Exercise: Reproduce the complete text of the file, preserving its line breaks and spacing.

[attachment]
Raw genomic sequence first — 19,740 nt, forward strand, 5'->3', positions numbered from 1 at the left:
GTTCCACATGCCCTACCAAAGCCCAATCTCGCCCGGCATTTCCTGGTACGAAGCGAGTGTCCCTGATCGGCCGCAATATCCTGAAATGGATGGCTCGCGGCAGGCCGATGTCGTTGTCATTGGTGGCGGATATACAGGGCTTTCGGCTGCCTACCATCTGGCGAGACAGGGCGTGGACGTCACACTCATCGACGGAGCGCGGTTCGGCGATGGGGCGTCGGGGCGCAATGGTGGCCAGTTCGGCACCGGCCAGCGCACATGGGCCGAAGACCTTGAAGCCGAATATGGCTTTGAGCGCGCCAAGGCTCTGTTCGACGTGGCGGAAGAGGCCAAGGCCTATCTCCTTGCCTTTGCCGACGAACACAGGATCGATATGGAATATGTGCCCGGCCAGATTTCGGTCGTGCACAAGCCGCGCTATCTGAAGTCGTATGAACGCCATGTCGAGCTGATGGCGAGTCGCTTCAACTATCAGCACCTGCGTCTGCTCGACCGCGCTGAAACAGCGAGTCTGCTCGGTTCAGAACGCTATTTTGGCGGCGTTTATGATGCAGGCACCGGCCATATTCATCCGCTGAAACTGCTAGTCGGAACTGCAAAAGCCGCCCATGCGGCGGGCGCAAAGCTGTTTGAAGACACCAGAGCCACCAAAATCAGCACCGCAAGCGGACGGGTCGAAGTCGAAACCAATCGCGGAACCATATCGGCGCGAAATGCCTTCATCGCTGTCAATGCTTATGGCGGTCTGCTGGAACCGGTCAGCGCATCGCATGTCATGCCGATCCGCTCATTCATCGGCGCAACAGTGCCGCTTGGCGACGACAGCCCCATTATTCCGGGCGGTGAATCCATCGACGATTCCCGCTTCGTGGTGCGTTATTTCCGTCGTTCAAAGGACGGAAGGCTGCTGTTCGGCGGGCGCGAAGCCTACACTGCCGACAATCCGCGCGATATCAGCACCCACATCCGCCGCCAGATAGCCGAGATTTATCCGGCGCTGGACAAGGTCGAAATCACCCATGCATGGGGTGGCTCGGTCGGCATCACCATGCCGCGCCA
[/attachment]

Raw genomic sequence first — 19,740 nt, forward strand, 5'->3', positions numbered from 1 at the left:
GTTCCACATGCCCTACCAAAGCCCAATCTCGCCCGGCATTTCCTGGTACGAAGCGAGTGTCCCTGATCGGCCGCAATATCCTGAAATGGATGGCTCGCGGCAGGCCGATGTCGTTGTCATTGGTGGCGGATATACAGGGCTTTCGGCTGCCTACCATCTGGCGAGACAGGGCGTGGACGTCACACTCATCGACGGAGCGCGGTTCGGCGATGGGGCGTCGGGGCGCAATGGTGGCCAGTTCGGCACCGGCCAGCGCACATGGGCCGAAGACCTTGAAGCCGAATATGGCTTTGAGCGCGCCAAGGCTCTGTTCGACGTGGCGGAAGAGGCCAAGGCCTATCTCCTTGCCTTTGCCGACGAACACAGGATCGATATGGAATATGTGCCCGGCCAGATTTCGGTCGTGCACAAGCCGCGCTATCTGAAGTCGTATGAACGCCATGTCGAGCTGATGGCGAGTCGCTTCAACTATCAGCACCTGCGTCTGCTCGACCGCGCTGAAACAGCGAGTCTGCTCGGTTCAGAACGCTATTTTGGCGGCGTTTATGATGCAGGCACCGGCCATATTCATCCGCTGAAACTGCTAGTCGGAACTGCAAAAGCCGCCCATGCGGCGGGCGCAAAGCTGTTTGAAGACACCAGAGCCACCAAAATCAGCACCGCAAGCGGACGGGTCGAAGTCGAAACCAATCGCGGAACCATATCGGCGCGAAATGCCTTCATCGCTGTCAATGCTTATGGCGGTCTGCTGGAACCGGTCAGCGCATCGCATGTCATGCCGATCCGCTCATTCATCGGCGCAACAGTGCCGCTTGGCGACGACAGCCCCATTATTCCGGGCGGTGAATCCATCGACGATTCCCGCTTCGTGGTGCGTTATTTCCGTCGTTCAAAGGACGGAAGGCTGCTGTTCGGCGGGCGCGAAGCCTACACTGCCGACAATCCGCGCGATATCAGCACCCACATCCGCCGCCAGATAGCCGAGATTTATCCGGCGCTGGACAAGGTCGAAATCACCCATGCATGGGGTGGCTCGGTCGGCATCACCATGCCGCGCCA